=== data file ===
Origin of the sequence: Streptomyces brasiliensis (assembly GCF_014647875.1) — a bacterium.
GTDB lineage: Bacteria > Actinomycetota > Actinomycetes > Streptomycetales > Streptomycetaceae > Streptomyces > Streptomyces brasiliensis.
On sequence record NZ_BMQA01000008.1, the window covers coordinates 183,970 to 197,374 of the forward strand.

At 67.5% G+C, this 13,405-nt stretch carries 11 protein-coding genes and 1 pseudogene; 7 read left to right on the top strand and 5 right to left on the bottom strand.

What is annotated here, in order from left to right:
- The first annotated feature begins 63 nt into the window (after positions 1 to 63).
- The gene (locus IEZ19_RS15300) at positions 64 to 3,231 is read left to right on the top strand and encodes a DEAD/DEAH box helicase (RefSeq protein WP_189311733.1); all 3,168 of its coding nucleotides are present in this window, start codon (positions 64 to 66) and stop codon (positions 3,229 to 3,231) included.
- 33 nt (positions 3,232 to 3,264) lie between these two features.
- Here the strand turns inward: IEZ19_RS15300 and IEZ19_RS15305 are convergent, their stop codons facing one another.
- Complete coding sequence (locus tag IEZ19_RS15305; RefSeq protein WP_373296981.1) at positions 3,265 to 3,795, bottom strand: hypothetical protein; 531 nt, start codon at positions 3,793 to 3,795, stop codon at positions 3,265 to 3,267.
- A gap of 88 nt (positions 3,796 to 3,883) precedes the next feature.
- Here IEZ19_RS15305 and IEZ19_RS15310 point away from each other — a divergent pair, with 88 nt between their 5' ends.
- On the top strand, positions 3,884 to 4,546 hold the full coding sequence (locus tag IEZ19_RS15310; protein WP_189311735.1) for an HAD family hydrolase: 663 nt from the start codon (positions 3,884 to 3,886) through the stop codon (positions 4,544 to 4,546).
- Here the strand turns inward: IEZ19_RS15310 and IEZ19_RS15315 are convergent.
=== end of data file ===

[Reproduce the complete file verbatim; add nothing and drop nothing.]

Origin of the sequence: Streptomyces brasiliensis (assembly GCF_014647875.1) — a bacterium.
GTDB lineage: Bacteria > Actinomycetota > Actinomycetes > Streptomycetales > Streptomycetaceae > Streptomyces > Streptomyces brasiliensis.
On sequence record NZ_BMQA01000008.1, the window covers coordinates 183,970 to 197,374 of the forward strand.

At 67.5% G+C, this 13,405-nt stretch carries 11 protein-coding genes and 1 pseudogene; 7 read left to right on the top strand and 5 right to left on the bottom strand.

What is annotated here, in order from left to right:
- The first annotated feature begins 63 nt into the window (after positions 1 to 63).
- The gene (locus IEZ19_RS15300) at positions 64 to 3,231 is read left to right on the top strand and encodes a DEAD/DEAH box helicase (RefSeq protein WP_189311733.1); all 3,168 of its coding nucleotides are present in this window, start codon (positions 64 to 66) and stop codon (positions 3,229 to 3,231) included.
- 33 nt (positions 3,232 to 3,264) lie between these two features.
- Here the strand turns inward: IEZ19_RS15300 and IEZ19_RS15305 are convergent, their stop codons facing one another.
- Complete coding sequence (locus tag IEZ19_RS15305; RefSeq protein WP_373296981.1) at positions 3,265 to 3,795, bottom strand: hypothetical protein; 531 nt, start codon at positions 3,793 to 3,795, stop codon at positions 3,265 to 3,267.
- A gap of 88 nt (positions 3,796 to 3,883) precedes the next feature.
- Here IEZ19_RS15305 and IEZ19_RS15310 point away from each other — a divergent pair, with 88 nt between their 5' ends.
- On the top strand, positions 3,884 to 4,546 hold the full coding sequence (locus tag IEZ19_RS15310; protein WP_189311735.1) for an HAD family hydrolase: 663 nt from the start codon (positions 3,884 to 3,886) through the stop codon (positions 4,544 to 4,546).
- Here the strand turns inward: IEZ19_RS15310 and IEZ19_RS15315 are convergent.